The only reason why this nonsense flies is the belief that’s been promoted that all government welfare programs end up being unsustainable, which is tied in with the idea that anything government does = waste and anything the market does is valuable. I find people who believe social security is going to go broke just believe that all government welfare programs go under or backfire as a sort of axiomatic belief that no evidence can dissuade, and any evidence that the program is going well is simply propaganda. The notion that arguments paid for by wealthy individuals could be a form of private sector propaganda seem to be lost on them.

  2. 3

    I think it would be useful to post what the current payroll tax limit is (I think it’s $110K) and what it would mean to raise that limit — even assuming current (lowered) rates which is 4.2 percent, IIRC — to twice that. Sandy Weil gets a check, but he pays 0.042 percent of his income into the system. Mitt Romney is the same way — he pays a vanishingly small amount into the pie relative to what he makes. Not. Fair. Especially since the more you make the less use money actually has, because past a certain point it’s almost impossible to spend it all.

    (At this point someone will tell me that ultra-rich folks invest the money and are “job creators.” That assumes they invest it into some profit-making activity. Not everyone does that and not every profit-making activity generates wealth).

  3. HP

    All we have to do in the U.S. to join the developed world is to drop the ceiling on FICA and extend existing Medicare to all citizens. The cost savings would be tremendous, the effect on the global economy salutary, and any free-market absolutists would have the absolute right to purchase additional health coverage at a fair market price.

  4. 5

    Sigh. The real problem is that this post should never have been necessary, because all the information you give (except for the tentative corrections you make to try to assess the impact of our Lesser Depression) has been around–particularly in CBO and SS trustee reports–for years. But to the mass media, the people who point this out are nothing, while the Very Serious Chicken Littles, like the ineffable Pete Peterson and Simpson & Bowles, are taken Very Seriously. The best case seems to be a “views differ on shape of earth” mention on the nightly news.

    The items on the Very Serious Agenda, of course, are headed by not having to pay back the trust fund. Perhaps I shouldn’t worry; my 99th birthday is in 2037. But ny mother and her brother lived to be 95 and 97 respectively–uh … maybe 78% is ok.

  5. 6

    I actually came looking at these earlier social security posts and their comments specifically to see if there are some “I don’t expect to receive any benefits” comments. I note that there isn’t any in this post’s comments, but there is later.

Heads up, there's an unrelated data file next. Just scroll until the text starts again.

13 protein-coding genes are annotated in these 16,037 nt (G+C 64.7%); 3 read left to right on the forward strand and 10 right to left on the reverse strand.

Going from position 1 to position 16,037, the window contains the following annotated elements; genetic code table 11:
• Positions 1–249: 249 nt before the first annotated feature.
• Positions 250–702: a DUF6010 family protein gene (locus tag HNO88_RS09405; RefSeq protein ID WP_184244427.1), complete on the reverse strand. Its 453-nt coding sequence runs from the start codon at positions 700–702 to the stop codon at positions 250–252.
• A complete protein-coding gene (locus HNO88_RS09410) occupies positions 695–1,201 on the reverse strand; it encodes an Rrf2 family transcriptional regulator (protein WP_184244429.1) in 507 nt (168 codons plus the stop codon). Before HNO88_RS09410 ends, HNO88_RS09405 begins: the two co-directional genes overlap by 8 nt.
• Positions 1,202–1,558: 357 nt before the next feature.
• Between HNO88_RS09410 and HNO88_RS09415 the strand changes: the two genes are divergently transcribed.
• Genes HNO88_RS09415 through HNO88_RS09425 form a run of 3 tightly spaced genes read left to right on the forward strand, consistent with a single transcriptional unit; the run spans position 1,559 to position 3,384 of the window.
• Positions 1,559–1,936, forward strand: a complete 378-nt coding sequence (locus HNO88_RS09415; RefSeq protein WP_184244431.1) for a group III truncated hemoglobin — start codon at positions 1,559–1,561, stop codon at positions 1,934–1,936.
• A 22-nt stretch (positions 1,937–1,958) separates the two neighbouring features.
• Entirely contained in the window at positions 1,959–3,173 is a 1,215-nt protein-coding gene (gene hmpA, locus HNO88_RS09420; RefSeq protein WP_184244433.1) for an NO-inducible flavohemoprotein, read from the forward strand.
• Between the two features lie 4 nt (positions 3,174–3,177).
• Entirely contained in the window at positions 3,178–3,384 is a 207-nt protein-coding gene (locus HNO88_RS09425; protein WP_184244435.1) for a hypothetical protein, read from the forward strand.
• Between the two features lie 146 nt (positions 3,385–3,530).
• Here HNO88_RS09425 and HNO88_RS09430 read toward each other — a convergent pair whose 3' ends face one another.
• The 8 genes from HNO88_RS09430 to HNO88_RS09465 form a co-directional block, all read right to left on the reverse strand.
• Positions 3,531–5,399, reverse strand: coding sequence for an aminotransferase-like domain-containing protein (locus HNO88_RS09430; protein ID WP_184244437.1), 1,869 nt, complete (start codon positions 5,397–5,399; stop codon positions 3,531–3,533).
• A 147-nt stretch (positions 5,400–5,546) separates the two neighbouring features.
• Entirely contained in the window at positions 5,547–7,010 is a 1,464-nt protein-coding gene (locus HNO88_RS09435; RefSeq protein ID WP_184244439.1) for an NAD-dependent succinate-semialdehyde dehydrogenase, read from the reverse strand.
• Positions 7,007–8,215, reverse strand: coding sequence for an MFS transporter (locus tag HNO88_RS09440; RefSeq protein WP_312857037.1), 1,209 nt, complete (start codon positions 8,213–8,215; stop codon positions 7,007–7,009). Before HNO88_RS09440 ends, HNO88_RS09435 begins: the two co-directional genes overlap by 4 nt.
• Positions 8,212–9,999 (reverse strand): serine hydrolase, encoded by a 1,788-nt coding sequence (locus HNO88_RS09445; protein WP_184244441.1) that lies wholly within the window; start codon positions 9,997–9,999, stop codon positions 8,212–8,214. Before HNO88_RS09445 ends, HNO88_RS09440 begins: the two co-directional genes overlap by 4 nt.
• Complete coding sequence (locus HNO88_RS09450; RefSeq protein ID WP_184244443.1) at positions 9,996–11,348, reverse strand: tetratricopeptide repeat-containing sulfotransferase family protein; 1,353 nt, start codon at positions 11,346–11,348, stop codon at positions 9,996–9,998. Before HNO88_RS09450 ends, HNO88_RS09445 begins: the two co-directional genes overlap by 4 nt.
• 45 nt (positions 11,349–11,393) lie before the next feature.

What’s alarming to me is that my very strong impression is that even among liberals/progressives, a large number in their 20s and 30s strongly believe this myth that they won’t ever receive benefits because the fund will go broke before they retire. And this plays into the larger narrative found in these cohorts, on both the right and left, that we’re in the midst of a war between generations, that the middle-aged and older are deliberately screwing the young.

    Now, far be it from me to argue that the elderly Medicare recipients aren’t being … selfish … in their collective predisposition to oppose the ACA and health care reform, and that this doesn’t, in fact, hurt the interests of the young. It does. On the other hand, it’s not as if this group is any more self-interested, collectively, than any other large group of American voters.

    Still, this very widespread notion about social security plays a large role in encouraging this generational warfare view. I’d like to better understand how this view became so widespread and so distributed across the political spectrum. Progressives I’ve known who have an otherwise relatively strong grasp of policy are weirdly uninformed about social security and these issues and have correspondingly strong, and false, ideas about it going bankrupt. The first time I encountered this, it greatly surprised me.

    However, note that I find that a vast portion of the population doesn’t understand what marginal tax rates are yet nevertheless have strong opinions on issues that depend directly upon how marginal tax rates are … so, perhaps there’s just a general predisposition for ignorance on certain kinds of government policy issues (taxation and fiscal). See also: the portion of the budget that goes toward foreign aid or NASA or whatever.

  6. 13

    If you want to steal something, without the owner protesting too much, the best way is to convince the owner that it is worthless. Hence the propaganda, that Social Security is broke, won’t be there anyway…